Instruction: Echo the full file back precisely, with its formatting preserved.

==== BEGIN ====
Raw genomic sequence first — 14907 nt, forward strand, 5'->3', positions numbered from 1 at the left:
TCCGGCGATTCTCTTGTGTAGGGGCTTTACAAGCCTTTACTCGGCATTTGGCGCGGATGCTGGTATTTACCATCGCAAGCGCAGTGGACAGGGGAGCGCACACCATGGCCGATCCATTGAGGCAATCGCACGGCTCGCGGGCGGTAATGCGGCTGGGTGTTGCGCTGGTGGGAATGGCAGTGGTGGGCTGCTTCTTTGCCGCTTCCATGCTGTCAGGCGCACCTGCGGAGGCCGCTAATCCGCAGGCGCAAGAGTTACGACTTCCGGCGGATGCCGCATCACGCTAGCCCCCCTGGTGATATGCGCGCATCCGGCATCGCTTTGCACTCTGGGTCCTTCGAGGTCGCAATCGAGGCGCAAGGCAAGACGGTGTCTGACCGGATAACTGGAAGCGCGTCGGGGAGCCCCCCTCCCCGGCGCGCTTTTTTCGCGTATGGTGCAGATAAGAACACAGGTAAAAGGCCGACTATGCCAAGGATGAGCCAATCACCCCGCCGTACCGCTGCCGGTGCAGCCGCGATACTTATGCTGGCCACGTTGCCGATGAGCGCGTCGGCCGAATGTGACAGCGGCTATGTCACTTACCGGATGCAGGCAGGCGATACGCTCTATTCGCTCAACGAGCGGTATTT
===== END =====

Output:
Raw genomic sequence first — 14907 nt, forward strand, 5'->3', positions numbered from 1 at the left:
TCCGGCGATTCTCTTGTGTAGGGGCTTTACAAGCCTTTACTCGGCATTTGGCGCGGATGCTGGTATTTACCATCGCAAGCGCAGTGGACAGGGGAGCGCACACCATGGCCGATCCATTGAGGCAATCGCACGGCTCGCGGGCGGTAATGCGGCTGGGTGTTGCGCTGGTGGGAATGGCAGTGGTGGGCTGCTTCTTTGCCGCTTCCATGCTGTCAGGCGCACCTGCGGAGGCCGCTAATCCGCAGGCGCAAGAGTTACGACTTCCGGCGGATGCCGCATCACGCTAGCCCCCCTGGTGATATGCGCGCATCCGGCATCGCTTTGCACTCTGGGTCCTTCGAGGTCGCAATCGAGGCGCAAGGCAAGACGGTGTCTGACCGGATAACTGGAAGCGCGTCGGGGAGCCCCCCTCCCCGGCGCGCTTTTTTCGCGTATGGTGCAGATAAGAACACAGGTAAAAGGCCGACTATGCCAAGGATGAGCCAATCACCCCGCCGTACCGCTGCCGGTGCAGCCGCGATACTTATGCTGGCCACGTTGCCGATGAGCGCGTCGGCCGAATGTGACAGCGGCTATGTCACTTACCGGATGCAGGCAGGCGATACGCTCTATTCGCTCAACGAGCGGTATTT